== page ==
Compare the new pads with the old ones to ensure
they are correct. Be sure to note whether the mounting
surfaces (metal shoe) portion is correct, and the linings are
not too thick to prevent the caliper from fitting over the
rotor. After ensuring the pads are correct, install any clips
and anti-squeal insulators on the new pads. If the vehicle
has a separate pad wear sensor, install it in the proper
position, Figure 13-13. If desired, place anti-squeal
compound on the pad shoes where they contact the
caliper. See Figure 13-14.
Place high temperature lubricant on the parts of the
caliper that move in relation to the spindle assembly.
Typical lubrication points would be the sliding surfaces of
the caliper and spindle, guide pins, sleeves and bushings,
and any related moving parts. Do not use motor oil, wheel
bearing grease, or chassis lubricant. The high temperatures
of the brake system will cause it to burn off almost imme-
diately, leaving a sticky residue which will interfere with
brake operation.
Caliper Reinstallation
Caliper reinstallation is relatively simple, but must be
done correctly if the brakes are to operate properly. Install
the rotor if it was removed. Before reinstalling the caliper,
check the spindle assembly, splash shield, and other
related parts for damage. Place high temperature lube on
any sliding surfaces of the spindle or adapter bracket.
Place the caliper over the rotor, Figure 13-15. If the
caliper does not slide easily over the rotor, do not force it
into place. Remove it and check to see if the piston is fully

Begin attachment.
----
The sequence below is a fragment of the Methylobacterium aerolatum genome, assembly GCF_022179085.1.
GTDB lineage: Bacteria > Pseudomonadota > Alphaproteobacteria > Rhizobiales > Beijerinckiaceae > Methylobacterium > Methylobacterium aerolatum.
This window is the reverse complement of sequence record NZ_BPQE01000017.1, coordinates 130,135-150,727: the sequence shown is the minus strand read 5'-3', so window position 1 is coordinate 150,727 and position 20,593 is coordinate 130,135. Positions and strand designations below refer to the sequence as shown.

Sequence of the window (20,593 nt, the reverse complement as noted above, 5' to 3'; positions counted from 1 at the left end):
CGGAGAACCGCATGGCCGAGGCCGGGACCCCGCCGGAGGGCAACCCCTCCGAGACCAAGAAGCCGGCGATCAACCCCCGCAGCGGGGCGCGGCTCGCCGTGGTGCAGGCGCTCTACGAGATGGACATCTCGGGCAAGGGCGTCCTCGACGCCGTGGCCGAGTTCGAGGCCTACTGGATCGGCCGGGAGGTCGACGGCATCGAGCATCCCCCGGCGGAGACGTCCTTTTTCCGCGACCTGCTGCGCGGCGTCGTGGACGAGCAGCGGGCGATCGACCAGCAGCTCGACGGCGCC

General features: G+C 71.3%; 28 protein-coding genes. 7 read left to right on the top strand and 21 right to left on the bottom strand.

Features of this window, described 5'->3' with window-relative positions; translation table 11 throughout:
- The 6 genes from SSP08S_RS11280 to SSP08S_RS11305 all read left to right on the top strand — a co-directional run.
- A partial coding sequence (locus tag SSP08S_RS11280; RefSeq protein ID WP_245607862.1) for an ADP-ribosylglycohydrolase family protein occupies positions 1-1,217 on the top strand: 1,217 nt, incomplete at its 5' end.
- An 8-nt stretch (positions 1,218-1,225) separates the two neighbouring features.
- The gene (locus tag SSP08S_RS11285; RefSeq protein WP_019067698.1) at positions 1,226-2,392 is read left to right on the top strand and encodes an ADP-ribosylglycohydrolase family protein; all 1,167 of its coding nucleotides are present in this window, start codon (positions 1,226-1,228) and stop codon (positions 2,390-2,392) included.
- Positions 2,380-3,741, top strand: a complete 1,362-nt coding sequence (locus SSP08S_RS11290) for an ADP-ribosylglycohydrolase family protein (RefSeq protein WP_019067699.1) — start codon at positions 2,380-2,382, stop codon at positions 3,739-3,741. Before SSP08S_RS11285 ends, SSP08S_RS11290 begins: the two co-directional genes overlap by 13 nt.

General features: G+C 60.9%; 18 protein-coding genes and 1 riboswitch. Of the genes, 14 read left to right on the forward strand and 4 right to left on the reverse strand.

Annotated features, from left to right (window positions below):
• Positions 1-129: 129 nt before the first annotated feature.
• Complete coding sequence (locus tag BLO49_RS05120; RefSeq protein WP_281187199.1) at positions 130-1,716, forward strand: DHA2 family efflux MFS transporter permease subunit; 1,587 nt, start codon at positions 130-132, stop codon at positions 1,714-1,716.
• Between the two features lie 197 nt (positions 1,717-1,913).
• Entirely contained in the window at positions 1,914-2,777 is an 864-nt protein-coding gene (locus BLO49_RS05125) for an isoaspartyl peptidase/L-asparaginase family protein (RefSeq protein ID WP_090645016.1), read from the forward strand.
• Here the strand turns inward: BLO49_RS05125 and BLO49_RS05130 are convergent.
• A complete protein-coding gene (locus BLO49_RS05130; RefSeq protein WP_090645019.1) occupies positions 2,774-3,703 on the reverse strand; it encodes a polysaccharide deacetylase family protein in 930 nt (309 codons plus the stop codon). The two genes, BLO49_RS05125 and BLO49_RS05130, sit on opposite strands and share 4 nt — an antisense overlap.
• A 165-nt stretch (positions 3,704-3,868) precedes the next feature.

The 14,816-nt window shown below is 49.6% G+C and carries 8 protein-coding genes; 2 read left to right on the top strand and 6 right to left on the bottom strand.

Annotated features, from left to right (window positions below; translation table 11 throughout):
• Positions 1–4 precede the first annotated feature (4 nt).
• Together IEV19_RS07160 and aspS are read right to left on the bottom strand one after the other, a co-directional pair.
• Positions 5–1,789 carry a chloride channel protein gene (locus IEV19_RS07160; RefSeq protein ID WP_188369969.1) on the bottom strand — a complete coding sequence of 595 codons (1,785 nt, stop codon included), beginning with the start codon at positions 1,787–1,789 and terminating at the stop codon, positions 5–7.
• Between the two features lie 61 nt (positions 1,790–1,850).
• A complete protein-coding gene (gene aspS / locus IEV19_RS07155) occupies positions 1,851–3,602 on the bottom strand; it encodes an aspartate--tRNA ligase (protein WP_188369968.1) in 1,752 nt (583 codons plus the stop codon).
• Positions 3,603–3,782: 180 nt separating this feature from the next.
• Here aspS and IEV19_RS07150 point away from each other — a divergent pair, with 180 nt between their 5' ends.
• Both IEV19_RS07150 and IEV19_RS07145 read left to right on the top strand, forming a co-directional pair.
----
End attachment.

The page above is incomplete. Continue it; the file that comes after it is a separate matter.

retracted and the pads are correct. Some vehicles require
that one end of the caliper be installed first. On other vehi-
cles, the caliper must enter straight into the mounting
bracket. After the caliper is in position, install the attaching
hardware and the brake hose if necessary.
After the fasteners are tight, ensure the rotor can turn
freely with the caliper installed. While turning the rotor, lis-
ten for scraping noises that indicate the caliper or another
stationary part is contacting the rotor. Bleed the brakes if
necessary, then reinstall the tire and rim.
Staking the Brake Pads
Some brake caliper designs require the technician to
pinch a portion of the outer pad shoe against the caliper.
This is referred to as clinching or staking the brake pads.
Staking must be performed to prevent the outer pad from
moving. This procedure is done using a large pair of
adjustable pliers (channel lock) or a hammer. Have an
assistant pump the brake pedal to bring the pads against
the rotor. Then, while the assistant presses the brake pedal,
stake the outer pads to the caliper, Figure 13-16.
Chapter 13 Disc Brake Service 215
Figure 13-13. Installing one type of outboard brake shoe and
lining. Note the retaining clip and audible wear sensor position.
Audible wear sensor Outboard
brake pad brake pad
Figure 13-14. Two different styles of brake pad shoes showing
the correct placement of anti-squeal compound. Do not allow
this compound to touch the friction material. (Bendix)
Note: Some technicians prefer to slightly
bevel (grind) the edges of the pads to
reduce the likelihood of brake squealing.
Some newer pads come with beveled edges from the
Caution: Do not allow non-graphite anti-
squeal compounds or lubricants to touch
the pad friction surfaces or rotor.
Note: If the calipers were removed from the
vehicle, be careful not to switch calipers
between the left and right sides of the
vehicle. On many vehicles, reversing the calipers will
place the bleeder screws in a position that makes it
impossible to completely remove all air from the
Caution: Start all fasteners by hand before
using a hand or air tool to tighten.
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